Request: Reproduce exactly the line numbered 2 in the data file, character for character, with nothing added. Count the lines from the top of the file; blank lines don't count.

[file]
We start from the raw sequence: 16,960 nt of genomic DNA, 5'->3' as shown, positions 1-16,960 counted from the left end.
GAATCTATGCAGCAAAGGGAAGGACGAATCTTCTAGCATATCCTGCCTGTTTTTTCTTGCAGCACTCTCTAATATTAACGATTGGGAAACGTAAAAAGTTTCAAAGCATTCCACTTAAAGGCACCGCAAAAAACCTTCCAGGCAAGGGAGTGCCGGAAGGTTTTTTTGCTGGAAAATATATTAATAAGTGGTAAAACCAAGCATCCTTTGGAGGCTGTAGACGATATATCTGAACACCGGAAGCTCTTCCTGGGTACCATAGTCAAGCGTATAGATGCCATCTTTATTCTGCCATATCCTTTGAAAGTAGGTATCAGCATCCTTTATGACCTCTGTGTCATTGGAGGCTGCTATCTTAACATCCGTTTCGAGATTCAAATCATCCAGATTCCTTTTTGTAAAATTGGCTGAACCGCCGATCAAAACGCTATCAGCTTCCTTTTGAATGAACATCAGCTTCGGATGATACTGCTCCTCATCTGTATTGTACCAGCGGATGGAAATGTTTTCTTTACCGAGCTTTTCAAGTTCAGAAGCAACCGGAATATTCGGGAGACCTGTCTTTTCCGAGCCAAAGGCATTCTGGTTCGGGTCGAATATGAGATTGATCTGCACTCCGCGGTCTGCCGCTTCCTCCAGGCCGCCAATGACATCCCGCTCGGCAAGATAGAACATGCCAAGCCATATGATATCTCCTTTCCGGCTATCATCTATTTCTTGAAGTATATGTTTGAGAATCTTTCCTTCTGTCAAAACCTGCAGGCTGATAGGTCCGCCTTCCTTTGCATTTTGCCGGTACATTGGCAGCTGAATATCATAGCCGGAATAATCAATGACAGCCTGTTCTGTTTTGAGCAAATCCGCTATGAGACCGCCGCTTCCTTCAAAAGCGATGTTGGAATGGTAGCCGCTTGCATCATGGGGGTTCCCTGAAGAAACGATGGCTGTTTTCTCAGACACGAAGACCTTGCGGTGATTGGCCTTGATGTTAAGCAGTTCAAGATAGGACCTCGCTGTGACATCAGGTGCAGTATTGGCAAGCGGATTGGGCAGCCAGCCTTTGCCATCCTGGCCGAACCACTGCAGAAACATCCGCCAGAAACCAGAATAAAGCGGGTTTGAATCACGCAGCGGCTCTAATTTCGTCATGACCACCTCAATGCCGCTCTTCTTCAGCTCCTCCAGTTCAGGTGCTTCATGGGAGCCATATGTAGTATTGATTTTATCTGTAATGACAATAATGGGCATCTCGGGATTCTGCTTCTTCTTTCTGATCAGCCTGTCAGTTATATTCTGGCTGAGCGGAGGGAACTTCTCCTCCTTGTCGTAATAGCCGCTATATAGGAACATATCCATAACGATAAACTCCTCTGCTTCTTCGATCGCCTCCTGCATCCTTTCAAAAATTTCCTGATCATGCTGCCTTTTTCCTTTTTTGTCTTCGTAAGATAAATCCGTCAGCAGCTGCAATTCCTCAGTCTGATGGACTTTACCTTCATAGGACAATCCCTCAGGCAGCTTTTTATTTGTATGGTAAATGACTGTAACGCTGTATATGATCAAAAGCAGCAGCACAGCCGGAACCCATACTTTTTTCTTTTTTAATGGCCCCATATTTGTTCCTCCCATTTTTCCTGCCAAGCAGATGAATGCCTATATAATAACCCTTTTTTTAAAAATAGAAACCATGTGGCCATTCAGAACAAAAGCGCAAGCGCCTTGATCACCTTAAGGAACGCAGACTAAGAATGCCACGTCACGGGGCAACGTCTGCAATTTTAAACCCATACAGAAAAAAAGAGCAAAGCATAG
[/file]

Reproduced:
GAATCTATGCAGCAAAGGGAAGGACGAATCTTCTAGCATATCCTGCCTGTTTTTTCTTGCAGCACTCTCTAATATTAACGATTGGGAAACGTAAAAAGTTTCAAAGCATTCCACTTAAAGGCACCGCAAAAAACCTTCCAGGCAAGGGAGTGCCGGAAGGTTTTTTTGCTGGAAAATATATTAATAAGTGGTAAAACCAAGCATCCTTTGGAGGCTGTAGACGATATATCTGAACACCGGAAGCTCTTCCTGGGTACCATAGTCAAGCGTATAGATGCCATCTTTATTCTGCCATATCCTTTGAAAGTAGGTATCAGCATCCTTTATGACCTCTGTGTCATTGGAGGCTGCTATCTTAACATCCGTTTCGAGATTCAAATCATCCAGATTCCTTTTTGTAAAATTGGCTGAACCGCCGATCAAAACGCTATCAGCTTCCTTTTGAATGAACATCAGCTTCGGATGATACTGCTCCTCATCTGTATTGTACCAGCGGATGGAAATGTTTTCTTTACCGAGCTTTTCAAGTTCAGAAGCAACCGGAATATTCGGGAGACCTGTCTTTTCCGAGCCAAAGGCATTCTGGTTCGGGTCGAATATGAGATTGATCTGCACTCCGCGGTCTGCCGCTTCCTCCAGGCCGCCAATGACATCCCGCTCGGCAAGATAGAACATGCCAAGCCATATGATATCTCCTTTCCGGCTATCATCTATTTCTTGAAGTATATGTTTGAGAATCTTTCCTTCTGTCAAAACCTGCAGGCTGATAGGTCCGCCTTCCTTTGCATTTTGCCGGTACATTGGCAGCTGAATATCATAGCCGGAATAATCAATGACAGCCTGTTCTGTTTTGAGCAAATCCGCTATGAGACCGCCGCTTCCTTCAAAAGCGATGTTGGAATGGTAGCCGCTTGCATCATGGGGGTTCCCTGAAGAAACGATGGCTGTTTTCTCAGACACGAAGACCTTGCGGTGATTGGCCTTGATGTTAAGCAGTTCAAGATAGGACCTCGCTGTGACATCAGGTGCAGTATTGGCAAGCGGATTGGGCAGCCAGCCTTTGCCATCCTGGCCGAACCACTGCAGAAACATCCGCCAGAAACCAGAATAAAGCGGGTTTGAATCACGCAGCGGCTCTAATTTCGTCATGACCACCTCAATGCCGCTCTTCTTCAGCTCCTCCAGTTCAGGTGCTTCATGGGAGCCATATGTAGTATTGATTTTATCTGTAATGACAATAATGGGCATCTCGGGATTCTGCTTCTTCTTTCTGATCAGCCTGTCAGTTATATTCTGGCTGAGCGGAGGGAACTTCTCCTCCTTGTCGTAATAGCCGCTATATAGGAACATATCCATAACGATAAACTCCTCTGCTTCTTCGATCGCCTCCTGCATCCTTTCAAAAATTTCCTGATCATGCTGCCTTTTTCCTTTTTTGTCTTCGTAAGATAAATCCGTCAGCAGCTGCAATTCCTCAGTCTGATGGACTTTACCTTCATAGGACAATCCCTCAGGCAGCTTTTTATTTGTATGGTAAATGACTGTAACGCTGTATATGATCAAAAGCAGCAGCACAGCCGGAACCCATACTTTTTTCTTTTTTAATGGCCCCATATTTGTTCCTCCCATTTTTCCTGCCAAGCAGATGAATGCCTATATAATAACCCTTTTTTTAAAAATAGAAACCATGTGGCCATTCAGAACAAAAGCGCAAGCGCCTTGATCACCTTAAGGAACGCAGACTAAGAATGCCACGTCACGGGGCAACGTCTGCAATTTTAAACCCATACAGAAAAAAAGAGCAAAGCATAG